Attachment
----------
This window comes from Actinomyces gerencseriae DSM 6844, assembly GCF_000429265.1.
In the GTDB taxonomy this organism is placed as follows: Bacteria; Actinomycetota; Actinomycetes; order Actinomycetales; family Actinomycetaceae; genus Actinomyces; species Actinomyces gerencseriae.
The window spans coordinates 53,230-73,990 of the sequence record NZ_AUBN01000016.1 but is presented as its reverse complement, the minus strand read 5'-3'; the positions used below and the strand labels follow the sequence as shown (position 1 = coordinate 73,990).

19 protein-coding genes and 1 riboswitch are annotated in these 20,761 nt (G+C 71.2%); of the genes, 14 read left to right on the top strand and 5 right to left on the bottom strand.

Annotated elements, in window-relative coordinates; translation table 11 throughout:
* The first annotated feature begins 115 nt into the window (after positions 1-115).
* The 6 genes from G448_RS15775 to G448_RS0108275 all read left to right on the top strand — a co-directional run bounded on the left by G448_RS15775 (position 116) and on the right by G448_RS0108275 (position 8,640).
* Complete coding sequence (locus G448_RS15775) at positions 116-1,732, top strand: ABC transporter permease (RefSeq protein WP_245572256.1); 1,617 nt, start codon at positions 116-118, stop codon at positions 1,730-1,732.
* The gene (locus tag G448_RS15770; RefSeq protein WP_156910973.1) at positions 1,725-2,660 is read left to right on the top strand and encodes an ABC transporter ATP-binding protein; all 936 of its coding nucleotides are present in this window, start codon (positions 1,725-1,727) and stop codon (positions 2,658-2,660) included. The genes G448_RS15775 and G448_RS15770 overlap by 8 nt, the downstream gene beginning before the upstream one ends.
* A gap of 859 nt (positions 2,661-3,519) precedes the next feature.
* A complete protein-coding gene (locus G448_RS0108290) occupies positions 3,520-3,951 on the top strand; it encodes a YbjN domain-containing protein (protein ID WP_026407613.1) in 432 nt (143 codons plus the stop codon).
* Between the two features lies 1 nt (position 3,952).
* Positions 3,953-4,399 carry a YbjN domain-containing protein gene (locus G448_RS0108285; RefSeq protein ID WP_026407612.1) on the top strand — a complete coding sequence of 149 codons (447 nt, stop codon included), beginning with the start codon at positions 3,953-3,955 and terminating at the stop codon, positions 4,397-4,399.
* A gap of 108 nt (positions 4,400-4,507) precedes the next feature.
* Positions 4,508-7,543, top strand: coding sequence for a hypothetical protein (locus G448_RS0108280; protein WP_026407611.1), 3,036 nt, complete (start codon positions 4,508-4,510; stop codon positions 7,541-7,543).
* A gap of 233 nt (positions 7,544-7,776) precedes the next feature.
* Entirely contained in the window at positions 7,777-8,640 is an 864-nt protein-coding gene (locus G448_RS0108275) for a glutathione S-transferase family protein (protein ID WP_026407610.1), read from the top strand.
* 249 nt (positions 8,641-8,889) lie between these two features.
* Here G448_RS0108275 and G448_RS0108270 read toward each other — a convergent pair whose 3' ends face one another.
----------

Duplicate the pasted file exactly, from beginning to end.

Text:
This window comes from Actinomyces gerencseriae DSM 6844, assembly GCF_000429265.1.
In the GTDB taxonomy this organism is placed as follows: Bacteria; Actinomycetota; Actinomycetes; order Actinomycetales; family Actinomycetaceae; genus Actinomyces; species Actinomyces gerencseriae.
The window spans coordinates 53,230-73,990 of the sequence record NZ_AUBN01000016.1 but is presented as its reverse complement, the minus strand read 5'-3'; the positions used below and the strand labels follow the sequence as shown (position 1 = coordinate 73,990).

19 protein-coding genes and 1 riboswitch are annotated in these 20,761 nt (G+C 71.2%); of the genes, 14 read left to right on the top strand and 5 right to left on the bottom strand.

Annotated elements, in window-relative coordinates; translation table 11 throughout:
* The first annotated feature begins 115 nt into the window (after positions 1-115).
* The 6 genes from G448_RS15775 to G448_RS0108275 all read left to right on the top strand — a co-directional run bounded on the left by G448_RS15775 (position 116) and on the right by G448_RS0108275 (position 8,640).
* Complete coding sequence (locus G448_RS15775) at positions 116-1,732, top strand: ABC transporter permease (RefSeq protein WP_245572256.1); 1,617 nt, start codon at positions 116-118, stop codon at positions 1,730-1,732.
* The gene (locus tag G448_RS15770; RefSeq protein WP_156910973.1) at positions 1,725-2,660 is read left to right on the top strand and encodes an ABC transporter ATP-binding protein; all 936 of its coding nucleotides are present in this window, start codon (positions 1,725-1,727) and stop codon (positions 2,658-2,660) included. The genes G448_RS15775 and G448_RS15770 overlap by 8 nt, the downstream gene beginning before the upstream one ends.
* A gap of 859 nt (positions 2,661-3,519) precedes the next feature.
* A complete protein-coding gene (locus G448_RS0108290) occupies positions 3,520-3,951 on the top strand; it encodes a YbjN domain-containing protein (protein ID WP_026407613.1) in 432 nt (143 codons plus the stop codon).
* Between the two features lies 1 nt (position 3,952).
* Positions 3,953-4,399 carry a YbjN domain-containing protein gene (locus G448_RS0108285; RefSeq protein ID WP_026407612.1) on the top strand — a complete coding sequence of 149 codons (447 nt, stop codon included), beginning with the start codon at positions 3,953-3,955 and terminating at the stop codon, positions 4,397-4,399.
* A gap of 108 nt (positions 4,400-4,507) precedes the next feature.
* Positions 4,508-7,543, top strand: coding sequence for a hypothetical protein (locus G448_RS0108280; protein WP_026407611.1), 3,036 nt, complete (start codon positions 4,508-4,510; stop codon positions 7,541-7,543).
* A gap of 233 nt (positions 7,544-7,776) precedes the next feature.
* Entirely contained in the window at positions 7,777-8,640 is an 864-nt protein-coding gene (locus G448_RS0108275) for a glutathione S-transferase family protein (protein ID WP_026407610.1), read from the top strand.
* 249 nt (positions 8,641-8,889) lie between these two features.
* Here G448_RS0108275 and G448_RS0108270 read toward each other — a convergent pair whose 3' ends face one another.